This review describes how studies on interactions between genetic variants, and environmental factors, mainly smoking, contribute to the understanding of how autoimmunity to post-translationally (citrullinated) proteins/peptides may occur and potentially contribute to certain subsets of rheumatoid arthritis. A main message is that studies on specific immune mechanisms in a complex and heterogeneous disease like RA should be undertaken with the help of results from genetic epidemiology. By those means, it may be possible to identify subsets of RA in a way that in the end allows development and testing of precise and subset-specific interventions against environment as well as genetically defined molecular pathways, in particular those that regulate specific immune responses.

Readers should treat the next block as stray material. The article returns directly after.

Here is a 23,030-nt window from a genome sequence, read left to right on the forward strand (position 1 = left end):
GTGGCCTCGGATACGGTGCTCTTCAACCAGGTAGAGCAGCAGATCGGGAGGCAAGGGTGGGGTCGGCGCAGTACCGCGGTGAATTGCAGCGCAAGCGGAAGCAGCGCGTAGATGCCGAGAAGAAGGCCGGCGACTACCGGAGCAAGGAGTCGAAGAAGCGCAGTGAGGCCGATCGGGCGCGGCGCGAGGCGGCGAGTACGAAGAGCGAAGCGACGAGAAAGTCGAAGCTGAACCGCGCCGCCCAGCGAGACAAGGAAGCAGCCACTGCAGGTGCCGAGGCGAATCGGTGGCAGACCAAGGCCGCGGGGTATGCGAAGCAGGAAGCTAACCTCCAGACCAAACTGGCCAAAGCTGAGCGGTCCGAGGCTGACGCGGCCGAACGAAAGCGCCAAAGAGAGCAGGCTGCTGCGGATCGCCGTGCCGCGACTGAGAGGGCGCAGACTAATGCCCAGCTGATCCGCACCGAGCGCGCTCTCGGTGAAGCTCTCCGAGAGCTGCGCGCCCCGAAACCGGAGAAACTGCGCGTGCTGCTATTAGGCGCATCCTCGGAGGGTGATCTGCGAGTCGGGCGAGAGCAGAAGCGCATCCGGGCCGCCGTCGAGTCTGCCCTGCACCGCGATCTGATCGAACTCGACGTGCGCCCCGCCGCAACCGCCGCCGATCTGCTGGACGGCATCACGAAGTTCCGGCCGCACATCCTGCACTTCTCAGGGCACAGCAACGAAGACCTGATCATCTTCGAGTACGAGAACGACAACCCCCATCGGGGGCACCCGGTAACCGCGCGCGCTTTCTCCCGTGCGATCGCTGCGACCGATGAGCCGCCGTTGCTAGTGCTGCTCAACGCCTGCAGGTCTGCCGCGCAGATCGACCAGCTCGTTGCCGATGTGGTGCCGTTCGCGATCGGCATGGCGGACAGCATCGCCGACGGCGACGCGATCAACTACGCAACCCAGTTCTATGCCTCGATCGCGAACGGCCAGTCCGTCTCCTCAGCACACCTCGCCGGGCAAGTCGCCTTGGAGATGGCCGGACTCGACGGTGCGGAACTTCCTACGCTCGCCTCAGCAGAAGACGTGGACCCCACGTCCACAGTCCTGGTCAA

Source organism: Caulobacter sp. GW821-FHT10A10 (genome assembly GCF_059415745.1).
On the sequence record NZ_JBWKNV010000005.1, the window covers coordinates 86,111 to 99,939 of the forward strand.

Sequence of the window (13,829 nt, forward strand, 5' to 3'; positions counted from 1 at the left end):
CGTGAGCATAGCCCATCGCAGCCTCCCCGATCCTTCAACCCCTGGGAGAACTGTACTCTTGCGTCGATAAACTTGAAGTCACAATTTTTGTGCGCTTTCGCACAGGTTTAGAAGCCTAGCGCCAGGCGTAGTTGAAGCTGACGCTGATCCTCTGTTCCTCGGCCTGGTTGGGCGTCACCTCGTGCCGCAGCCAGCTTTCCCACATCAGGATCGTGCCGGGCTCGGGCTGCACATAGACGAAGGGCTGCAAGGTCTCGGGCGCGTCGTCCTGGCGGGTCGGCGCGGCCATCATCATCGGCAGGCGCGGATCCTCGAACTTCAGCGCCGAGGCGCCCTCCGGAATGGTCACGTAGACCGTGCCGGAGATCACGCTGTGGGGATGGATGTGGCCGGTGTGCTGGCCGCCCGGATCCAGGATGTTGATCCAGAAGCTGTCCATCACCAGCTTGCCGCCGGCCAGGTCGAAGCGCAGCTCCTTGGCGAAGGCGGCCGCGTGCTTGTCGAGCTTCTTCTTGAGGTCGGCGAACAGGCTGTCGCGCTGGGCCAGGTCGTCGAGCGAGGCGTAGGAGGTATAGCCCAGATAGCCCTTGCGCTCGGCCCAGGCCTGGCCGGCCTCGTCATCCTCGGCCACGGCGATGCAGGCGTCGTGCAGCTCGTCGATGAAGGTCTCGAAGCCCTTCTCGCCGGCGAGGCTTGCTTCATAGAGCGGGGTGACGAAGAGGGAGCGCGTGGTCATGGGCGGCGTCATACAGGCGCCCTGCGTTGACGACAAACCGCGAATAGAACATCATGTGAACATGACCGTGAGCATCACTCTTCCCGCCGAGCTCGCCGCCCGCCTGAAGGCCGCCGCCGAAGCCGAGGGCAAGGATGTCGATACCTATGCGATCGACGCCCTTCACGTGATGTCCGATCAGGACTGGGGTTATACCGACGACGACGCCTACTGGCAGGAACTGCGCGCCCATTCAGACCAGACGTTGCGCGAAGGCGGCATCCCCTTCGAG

Copyright © 2011. Published by Elsevier Ltd.